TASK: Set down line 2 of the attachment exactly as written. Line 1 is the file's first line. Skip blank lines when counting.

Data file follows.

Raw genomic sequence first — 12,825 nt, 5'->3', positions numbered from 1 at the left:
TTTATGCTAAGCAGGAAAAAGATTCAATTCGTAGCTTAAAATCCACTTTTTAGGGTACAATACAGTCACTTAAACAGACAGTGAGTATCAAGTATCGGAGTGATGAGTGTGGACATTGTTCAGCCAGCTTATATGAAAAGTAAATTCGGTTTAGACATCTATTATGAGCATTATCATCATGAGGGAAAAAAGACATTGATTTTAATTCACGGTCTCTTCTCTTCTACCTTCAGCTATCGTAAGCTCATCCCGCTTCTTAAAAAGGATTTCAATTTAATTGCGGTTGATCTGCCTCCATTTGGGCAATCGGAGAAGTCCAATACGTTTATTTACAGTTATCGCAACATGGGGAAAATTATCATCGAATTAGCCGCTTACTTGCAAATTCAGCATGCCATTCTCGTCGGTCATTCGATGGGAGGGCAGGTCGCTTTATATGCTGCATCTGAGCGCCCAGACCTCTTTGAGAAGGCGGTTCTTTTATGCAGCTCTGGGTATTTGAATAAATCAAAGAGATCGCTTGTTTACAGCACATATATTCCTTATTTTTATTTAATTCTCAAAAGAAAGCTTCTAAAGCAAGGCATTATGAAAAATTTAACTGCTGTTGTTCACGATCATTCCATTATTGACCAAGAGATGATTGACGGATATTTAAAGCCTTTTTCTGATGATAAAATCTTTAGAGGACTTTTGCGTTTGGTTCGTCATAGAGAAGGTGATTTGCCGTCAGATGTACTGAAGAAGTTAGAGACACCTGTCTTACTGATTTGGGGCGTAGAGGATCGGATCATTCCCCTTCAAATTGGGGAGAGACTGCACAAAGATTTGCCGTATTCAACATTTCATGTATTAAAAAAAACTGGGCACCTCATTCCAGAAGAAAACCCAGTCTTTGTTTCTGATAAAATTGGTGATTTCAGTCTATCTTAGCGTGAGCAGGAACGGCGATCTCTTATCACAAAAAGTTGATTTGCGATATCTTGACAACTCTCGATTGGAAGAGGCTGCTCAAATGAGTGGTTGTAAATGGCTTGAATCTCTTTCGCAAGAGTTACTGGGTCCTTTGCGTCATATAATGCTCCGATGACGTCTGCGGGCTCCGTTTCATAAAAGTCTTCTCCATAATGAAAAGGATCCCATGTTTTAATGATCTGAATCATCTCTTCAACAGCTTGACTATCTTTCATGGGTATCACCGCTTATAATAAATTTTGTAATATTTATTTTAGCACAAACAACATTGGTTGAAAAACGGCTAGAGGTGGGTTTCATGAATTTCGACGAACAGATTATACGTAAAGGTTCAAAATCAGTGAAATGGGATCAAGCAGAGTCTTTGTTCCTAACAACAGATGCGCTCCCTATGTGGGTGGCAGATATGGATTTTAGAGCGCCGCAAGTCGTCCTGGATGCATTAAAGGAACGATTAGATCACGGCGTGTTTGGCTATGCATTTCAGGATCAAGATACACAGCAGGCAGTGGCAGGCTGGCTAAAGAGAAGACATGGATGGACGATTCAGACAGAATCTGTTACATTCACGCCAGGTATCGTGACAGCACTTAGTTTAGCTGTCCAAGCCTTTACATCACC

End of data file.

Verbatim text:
TTTATGCTAAGCAGGAAAAAGATTCAATTCGTAGCTTAAAATCCACTTTTTAGGGTACAATACAGTCACTTAAACAGACAGTGAGTATCAAGTATCGGAGTGATGAGTGTGGACATTGTTCAGCCAGCTTATATGAAAAGTAAATTCGGTTTAGACATCTATTATGAGCATTATCATCATGAGGGAAAAAAGACATTGATTTTAATTCACGGTCTCTTCTCTTCTACCTTCAGCTATCGTAAGCTCATCCCGCTTCTTAAAAAGGATTTCAATTTAATTGCGGTTGATCTGCCTCCATTTGGGCAATCGGAGAAGTCCAATACGTTTATTTACAGTTATCGCAACATGGGGAAAATTATCATCGAATTAGCCGCTTACTTGCAAATTCAGCATGCCATTCTCGTCGGTCATTCGATGGGAGGGCAGGTCGCTTTATATGCTGCATCTGAGCGCCCAGACCTCTTTGAGAAGGCGGTTCTTTTATGCAGCTCTGGGTATTTGAATAAATCAAAGAGATCGCTTGTTTACAGCACATATATTCCTTATTTTTATTTAATTCTCAAAAGAAAGCTTCTAAAGCAAGGCATTATGAAAAATTTAACTGCTGTTGTTCACGATCATTCCATTATTGACCAAGAGATGATTGACGGATATTTAAAGCCTTTTTCTGATGATAAAATCTTTAGAGGACTTTTGCGTTTGGTTCGTCATAGAGAAGGTGATTTGCCGTCAGATGTACTGAAGAAGTTAGAGACACCTGTCTTACTGATTTGGGGCGTAGAGGATCGGATCATTCCCCTTCAAATTGGGGAGAGACTGCACAAAGATTTGCCGTATTCAACATTTCATGTATTAAAAAAAACTGGGCACCTCATTCCAGAAGAAAACCCAGTCTTTGTTTCTGATAAAATTGGTGATTTCAGTCTATCTTAGCGTGAGCAGGAACGGCGATCTCTTATCACAAAAAGTTGATTTGCGATATCTTGACAACTCTCGATTGGAAGAGGCTGCTCAAATGAGTGGTTGTAAATGGCTTGAATCTCTTTCGCAAGAGTTACTGGGTCCTTTGCGTCATATAATGCTCCGATGACGTCTGCGGGCTCCGTTTCATAAAAGTCTTCTCCATAATGAAAAGGATCCCATGTTTTAATGATCTGAATCATCTCTTCAACAGCTTGACTATCTTTCATGGGTATCACCGCTTATAATAAATTTTGTAATATTTATTTTAGCACAAACAACATTGGTTGAAAAACGGCTAGAGGTGGGTTTCATGAATTTCGACGAACAGATTATACGTAAAGGTTCAAAATCAGTGAAATGGGATCAAGCAGAGTCTTTGTTCCTAACAACAGATGCGCTCCCTATGTGGGTGGCAGATATGGATTTTAGAGCGCCGCAAGTCGTCCTGGATGCATTAAAGGAACGATTAGATCACGGCGTGTTTGGCTATGCATTTCAGGATCAAGATACACAGCAGGCAGTGGCAGGCTGGCTAAAGAGAAGACATGGATGGACGATTCAGACAGAATCTGTTACATTCACGCCAGGTATCGTGACAGCACTTAGTTTAGCTGTCCAAGCCTTTACATCACC